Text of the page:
Friday, November 19, 2010

Prayer of the Heart

Luke 18:9-14

[9] He also told this parable to some who trusted in themselves
that they were righteous and regarded others with contempt: [10] "Two
men went up to the temple to pray, one a Pharisee and the other a tax
collector. [11] The Pharisee, standing by himself, was praying thus,
'God, I thank you that I am not like other people: thieves, rogues,
adulterers, or even like this tax collector. [12] I fast twice a week;
I give a tenth of all my income.' [13] But the tax collector, standing
far off, would not even look up to heaven, but was beating his breast
and saying, 'God, be merciful to me, a sinner!' [14] I tell you, this
man went down to his home justified rather than the other; for all who
exalt themselves will be humbled, but all who humble themselves will
be exalted."

This passage from our Lectionary reading today reminds me of the "Jesus Prayer", also known as the "Prayer of the Heart". It is said to have originated in Eastern tradition by a Christian pilgrim on the journey of a lifetime to the Holy City, Jerusalem. Whether created as a rhythmic accompaniment to his plodding footsteps or to lend strength and cadence to his measured breathing, it certainly seems to have been inspired by the divine.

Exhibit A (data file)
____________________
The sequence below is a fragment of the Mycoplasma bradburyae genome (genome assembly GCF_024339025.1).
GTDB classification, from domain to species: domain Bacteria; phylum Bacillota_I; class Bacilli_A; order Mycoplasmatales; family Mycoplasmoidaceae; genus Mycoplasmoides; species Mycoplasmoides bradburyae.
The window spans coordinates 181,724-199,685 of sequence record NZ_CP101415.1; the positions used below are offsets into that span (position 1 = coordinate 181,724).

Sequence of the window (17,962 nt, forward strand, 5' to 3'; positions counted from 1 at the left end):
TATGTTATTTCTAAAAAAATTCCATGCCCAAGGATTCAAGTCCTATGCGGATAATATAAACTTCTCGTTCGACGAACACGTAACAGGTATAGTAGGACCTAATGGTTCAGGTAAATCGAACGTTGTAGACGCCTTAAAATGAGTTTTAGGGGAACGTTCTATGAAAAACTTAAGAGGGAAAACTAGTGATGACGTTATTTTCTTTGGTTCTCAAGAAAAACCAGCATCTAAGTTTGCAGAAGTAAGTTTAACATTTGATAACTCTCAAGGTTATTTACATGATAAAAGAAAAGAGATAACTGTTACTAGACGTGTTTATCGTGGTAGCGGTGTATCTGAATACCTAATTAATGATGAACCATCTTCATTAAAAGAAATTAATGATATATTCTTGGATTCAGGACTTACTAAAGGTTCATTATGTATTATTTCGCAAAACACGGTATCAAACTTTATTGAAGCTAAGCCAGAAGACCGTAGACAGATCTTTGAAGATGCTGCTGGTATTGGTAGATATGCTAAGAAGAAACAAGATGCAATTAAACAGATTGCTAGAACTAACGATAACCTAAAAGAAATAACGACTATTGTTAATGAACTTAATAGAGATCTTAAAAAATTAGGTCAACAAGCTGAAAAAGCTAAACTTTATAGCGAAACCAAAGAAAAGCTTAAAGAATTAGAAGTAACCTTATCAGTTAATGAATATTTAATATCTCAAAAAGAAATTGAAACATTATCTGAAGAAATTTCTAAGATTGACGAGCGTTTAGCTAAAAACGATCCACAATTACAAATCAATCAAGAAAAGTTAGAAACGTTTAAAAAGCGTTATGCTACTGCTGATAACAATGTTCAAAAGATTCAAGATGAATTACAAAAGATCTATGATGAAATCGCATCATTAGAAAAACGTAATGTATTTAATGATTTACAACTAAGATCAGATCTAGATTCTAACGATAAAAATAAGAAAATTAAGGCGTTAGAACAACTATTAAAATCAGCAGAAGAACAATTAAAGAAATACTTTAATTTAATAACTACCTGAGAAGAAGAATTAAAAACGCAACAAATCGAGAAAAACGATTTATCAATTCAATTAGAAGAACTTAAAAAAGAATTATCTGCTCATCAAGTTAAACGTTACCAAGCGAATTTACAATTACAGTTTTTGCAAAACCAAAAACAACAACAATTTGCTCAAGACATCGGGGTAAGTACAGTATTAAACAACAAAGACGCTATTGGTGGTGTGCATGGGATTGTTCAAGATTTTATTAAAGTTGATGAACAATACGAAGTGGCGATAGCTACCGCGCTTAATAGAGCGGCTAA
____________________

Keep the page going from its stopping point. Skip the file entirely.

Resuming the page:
Perhaps in its most simple form it is, today, the most sublime for the postmodern Christian:

"Jesus Christ, Son of God
Have mercy on me, a sinner."

I have learned that the lines of the prayer can be repeated silently according to the rhythm of the inflowing and outflowing of the breath. It is particularly grounding in the context of daily prayer, reminding us of prayer's purest essentials.

The sinner in the passage we just saw needs his Creator, and his Redeemer. The Spirit prompts him to recall that his great need dictates the simplest possible prayer.

We will enter the season of Advent one week from this coming Sunday. Many people, myself included, wonder how during this restless and busy season, we will have time to rest in communion with the Holy Love. Perhaps if we recall the humble pilgrim, and the repentant sinner in the back of the temple, we can pray the simple prayer and be comforted.

"Jesus Christ, Son of God,
Have mercy on me."

You are invited to be a part of the pilgrimage through Advent. Join me every day on this site beginning November 28 for a few minutes of sacred space and time to reflect on daily scripture readings from the Common Lectionary as we approach Christmas, its lovely mystery, and the opportunity it gives us for renewal and spiritual refreshment.

No comments: